A new report by the Government Chief Scientific Adviser sets out how the UK can capitalise on its expertise in forensic science.
The UK could become the world leader in forensic science, Sir Mark Walport, Government Chief Scientific Adviser, will say today (17 December 2015) as he publishes his themed annual report, ‘Forensic science and beyond: authenticity, provenance and assurance’.
The UK has a long-standing reputation for being at the forefront of forensic science innovations, including developing DNA fingerprinting and profiling. But the power of analytical science and its many applications has the potential to deliver benefits to society that go far beyond the criminal justice system.
Sir Mark Walport said:
Forensic science offers great potential as it draws on almost every discipline and in doing so creates widespread opportunity for innovation. The UK needs to capitalise on its current high standing in the traditional applications of forensic science and seize the opportunity to become a world leader in the development and use of technology for prevention, deterrence and detection of fraudulent products and services.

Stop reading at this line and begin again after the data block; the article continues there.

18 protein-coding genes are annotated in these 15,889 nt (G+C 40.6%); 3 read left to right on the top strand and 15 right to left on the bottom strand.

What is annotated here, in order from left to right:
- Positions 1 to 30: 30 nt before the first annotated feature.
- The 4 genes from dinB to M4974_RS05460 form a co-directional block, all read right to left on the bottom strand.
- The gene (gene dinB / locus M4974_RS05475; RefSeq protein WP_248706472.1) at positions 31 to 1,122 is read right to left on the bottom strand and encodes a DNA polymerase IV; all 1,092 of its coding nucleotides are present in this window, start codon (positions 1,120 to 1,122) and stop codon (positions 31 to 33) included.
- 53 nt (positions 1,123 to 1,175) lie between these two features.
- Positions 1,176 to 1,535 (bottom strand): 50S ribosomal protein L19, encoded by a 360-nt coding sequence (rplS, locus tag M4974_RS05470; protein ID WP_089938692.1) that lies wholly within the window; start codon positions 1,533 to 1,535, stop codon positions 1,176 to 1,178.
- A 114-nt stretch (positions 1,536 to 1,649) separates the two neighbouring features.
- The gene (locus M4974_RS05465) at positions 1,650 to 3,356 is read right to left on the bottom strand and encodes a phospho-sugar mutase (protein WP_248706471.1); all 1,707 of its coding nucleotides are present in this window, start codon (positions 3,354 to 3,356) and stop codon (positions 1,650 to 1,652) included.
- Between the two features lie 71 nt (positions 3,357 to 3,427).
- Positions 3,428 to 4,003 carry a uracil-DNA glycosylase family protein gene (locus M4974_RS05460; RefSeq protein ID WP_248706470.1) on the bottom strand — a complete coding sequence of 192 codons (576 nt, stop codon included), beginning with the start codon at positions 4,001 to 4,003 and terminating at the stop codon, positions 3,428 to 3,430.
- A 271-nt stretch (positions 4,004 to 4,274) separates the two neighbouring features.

The report identifies some questions for policymakers, practitioners and UK industry:
- how can we ensure innovation goes beyond the traditional boundaries of forensic science, and think more broadly about applications in new markets and new forms of public service delivery?
- how can policymakers and practitioners better understand the opportunities and challenges those innovations in existing forensic techniques and emerging technologies present?
- how can the barriers to communication, consistency, and collaboration be overcome by all those who are involved in forensic science?
- how can we find better ways to assure the identity of people and organisations on the internet?
The report draws on evidence provided by experts in several fields. The review starts with forensics - the use of analytical science to assist the courts - but then moves on to explore the many ways in which we can use analytical scientific tools, combined with the approaches and skills of forensic scientists, to assure the authenticity and provenance of products and services.
Notes to editors
Published: 17 December 2015